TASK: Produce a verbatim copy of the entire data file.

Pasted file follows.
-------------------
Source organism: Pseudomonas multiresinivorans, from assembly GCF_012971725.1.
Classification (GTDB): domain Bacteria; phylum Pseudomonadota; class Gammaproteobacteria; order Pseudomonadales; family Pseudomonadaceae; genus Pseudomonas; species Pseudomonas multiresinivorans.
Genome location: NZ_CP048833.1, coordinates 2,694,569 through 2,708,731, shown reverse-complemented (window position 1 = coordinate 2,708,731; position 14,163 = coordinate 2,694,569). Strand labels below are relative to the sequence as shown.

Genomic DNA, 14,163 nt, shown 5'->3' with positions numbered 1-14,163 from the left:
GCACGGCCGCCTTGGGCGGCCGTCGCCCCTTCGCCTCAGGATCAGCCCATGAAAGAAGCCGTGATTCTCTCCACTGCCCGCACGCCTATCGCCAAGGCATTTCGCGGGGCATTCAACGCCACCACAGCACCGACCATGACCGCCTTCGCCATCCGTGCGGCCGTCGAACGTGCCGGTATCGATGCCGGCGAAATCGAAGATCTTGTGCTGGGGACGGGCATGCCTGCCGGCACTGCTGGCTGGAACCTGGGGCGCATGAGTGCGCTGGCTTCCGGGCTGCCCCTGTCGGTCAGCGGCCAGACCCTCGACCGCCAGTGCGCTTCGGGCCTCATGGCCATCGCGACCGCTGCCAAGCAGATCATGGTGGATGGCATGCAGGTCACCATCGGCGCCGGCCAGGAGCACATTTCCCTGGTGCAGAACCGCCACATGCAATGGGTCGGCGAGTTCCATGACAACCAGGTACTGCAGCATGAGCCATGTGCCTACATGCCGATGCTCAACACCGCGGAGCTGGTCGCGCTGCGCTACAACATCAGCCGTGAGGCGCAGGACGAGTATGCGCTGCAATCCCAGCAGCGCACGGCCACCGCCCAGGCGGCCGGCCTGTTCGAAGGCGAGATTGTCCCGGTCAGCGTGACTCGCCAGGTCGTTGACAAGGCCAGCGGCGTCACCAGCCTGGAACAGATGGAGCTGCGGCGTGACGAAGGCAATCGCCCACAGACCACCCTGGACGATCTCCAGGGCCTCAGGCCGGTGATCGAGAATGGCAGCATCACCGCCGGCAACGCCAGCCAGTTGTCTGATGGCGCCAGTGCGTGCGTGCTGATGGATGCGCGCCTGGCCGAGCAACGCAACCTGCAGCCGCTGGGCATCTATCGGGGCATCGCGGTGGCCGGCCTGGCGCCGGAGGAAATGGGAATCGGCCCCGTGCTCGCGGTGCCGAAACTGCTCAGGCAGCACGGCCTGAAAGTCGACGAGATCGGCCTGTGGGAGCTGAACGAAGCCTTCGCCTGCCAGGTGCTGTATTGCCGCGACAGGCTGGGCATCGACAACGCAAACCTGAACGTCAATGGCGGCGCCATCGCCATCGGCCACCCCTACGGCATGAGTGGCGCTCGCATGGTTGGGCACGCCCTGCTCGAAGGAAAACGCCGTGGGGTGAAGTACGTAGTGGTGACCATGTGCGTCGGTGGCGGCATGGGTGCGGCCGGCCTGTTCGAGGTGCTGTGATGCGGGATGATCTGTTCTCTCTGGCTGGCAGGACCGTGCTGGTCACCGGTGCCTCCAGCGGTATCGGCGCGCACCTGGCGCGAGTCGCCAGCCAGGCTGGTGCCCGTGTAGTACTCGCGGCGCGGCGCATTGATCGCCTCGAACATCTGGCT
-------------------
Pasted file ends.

Source organism: Pseudomonas multiresinivorans, from assembly GCF_012971725.1.
Classification (GTDB): domain Bacteria; phylum Pseudomonadota; class Gammaproteobacteria; order Pseudomonadales; family Pseudomonadaceae; genus Pseudomonas; species Pseudomonas multiresinivorans.
Genome location: NZ_CP048833.1, coordinates 2,694,569 through 2,708,731, shown reverse-complemented (window position 1 = coordinate 2,708,731; position 14,163 = coordinate 2,694,569). Strand labels below are relative to the sequence as shown.

Genomic DNA, 14,163 nt, shown 5'->3' with positions numbered 1-14,163 from the left:
GCACGGCCGCCTTGGGCGGCCGTCGCCCCTTCGCCTCAGGATCAGCCCATGAAAGAAGCCGTGATTCTCTCCACTGCCCGCACGCCTATCGCCAAGGCATTTCGCGGGGCATTCAACGCCACCACAGCACCGACCATGACCGCCTTCGCCATCCGTGCGGCCGTCGAACGTGCCGGTATCGATGCCGGCGAAATCGAAGATCTTGTGCTGGGGACGGGCATGCCTGCCGGCACTGCTGGCTGGAACCTGGGGCGCATGAGTGCGCTGGCTTCCGGGCTGCCCCTGTCGGTCAGCGGCCAGACCCTCGACCGCCAGTGCGCTTCGGGCCTCATGGCCATCGCGACCGCTGCCAAGCAGATCATGGTGGATGGCATGCAGGTCACCATCGGCGCCGGCCAGGAGCACATTTCCCTGGTGCAGAACCGCCACATGCAATGGGTCGGCGAGTTCCATGACAACCAGGTACTGCAGCATGAGCCATGTGCCTACATGCCGATGCTCAACACCGCGGAGCTGGTCGCGCTGCGCTACAACATCAGCCGTGAGGCGCAGGACGAGTATGCGCTGCAATCCCAGCAGCGCACGGCCACCGCCCAGGCGGCCGGCCTGTTCGAAGGCGAGATTGTCCCGGTCAGCGTGACTCGCCAGGTCGTTGACAAGGCCAGCGGCGTCACCAGCCTGGAACAGATGGAGCTGCGGCGTGACGAAGGCAATCGCCCACAGACCACCCTGGACGATCTCCAGGGCCTCAGGCCGGTGATCGAGAATGGCAGCATCACCGCCGGCAACGCCAGCCAGTTGTCTGATGGCGCCAGTGCGTGCGTGCTGATGGATGCGCGCCTGGCCGAGCAACGCAACCTGCAGCCGCTGGGCATCTATCGGGGCATCGCGGTGGCCGGCCTGGCGCCGGAGGAAATGGGAATCGGCCCCGTGCTCGCGGTGCCGAAACTGCTCAGGCAGCACGGCCTGAAAGTCGACGAGATCGGCCTGTGGGAGCTGAACGAAGCCTTCGCCTGCCAGGTGCTGTATTGCCGCGACAGGCTGGGCATCGACAACGCAAACCTGAACGTCAATGGCGGCGCCATCGCCATCGGCCACCCCTACGGCATGAGTGGCGCTCGCATGGTTGGGCACGCCCTGCTCGAAGGAAAACGCCGTGGGGTGAAGTACGTAGTGGTGACCATGTGCGTCGGTGGCGGCATGGGTGCGGCCGGCCTGTTCGAGGTGCTGTGATGCGGGATGATCTGTTCTCTCTGGCTGGCAGGACCGTGCTGGTCACCGGTGCCTCCAGCGGTATCGGCGCGCACCTGGCGCGAGTCGCCAGCCAGGCTGGTGCCCGTGTAGTACTCGCGGCGCGGCGCATTGATCGCCTCGAACATCTGGCT